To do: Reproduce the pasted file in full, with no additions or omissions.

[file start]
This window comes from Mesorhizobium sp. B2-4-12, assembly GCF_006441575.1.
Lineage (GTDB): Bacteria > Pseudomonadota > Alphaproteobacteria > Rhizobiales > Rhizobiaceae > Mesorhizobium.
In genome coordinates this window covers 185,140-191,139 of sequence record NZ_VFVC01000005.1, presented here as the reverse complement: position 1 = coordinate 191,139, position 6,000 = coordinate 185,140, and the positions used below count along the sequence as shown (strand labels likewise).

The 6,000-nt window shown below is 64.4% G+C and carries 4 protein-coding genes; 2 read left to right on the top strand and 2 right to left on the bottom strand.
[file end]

This window comes from Mesorhizobium sp. B2-4-12, assembly GCF_006441575.1.
Lineage (GTDB): Bacteria > Pseudomonadota > Alphaproteobacteria > Rhizobiales > Rhizobiaceae > Mesorhizobium.
In genome coordinates this window covers 185,140-191,139 of sequence record NZ_VFVC01000005.1, presented here as the reverse complement: position 1 = coordinate 191,139, position 6,000 = coordinate 185,140, and the positions used below count along the sequence as shown (strand labels likewise).

The 6,000-nt window shown below is 64.4% G+C and carries 4 protein-coding genes; 2 read left to right on the top strand and 2 right to left on the bottom strand.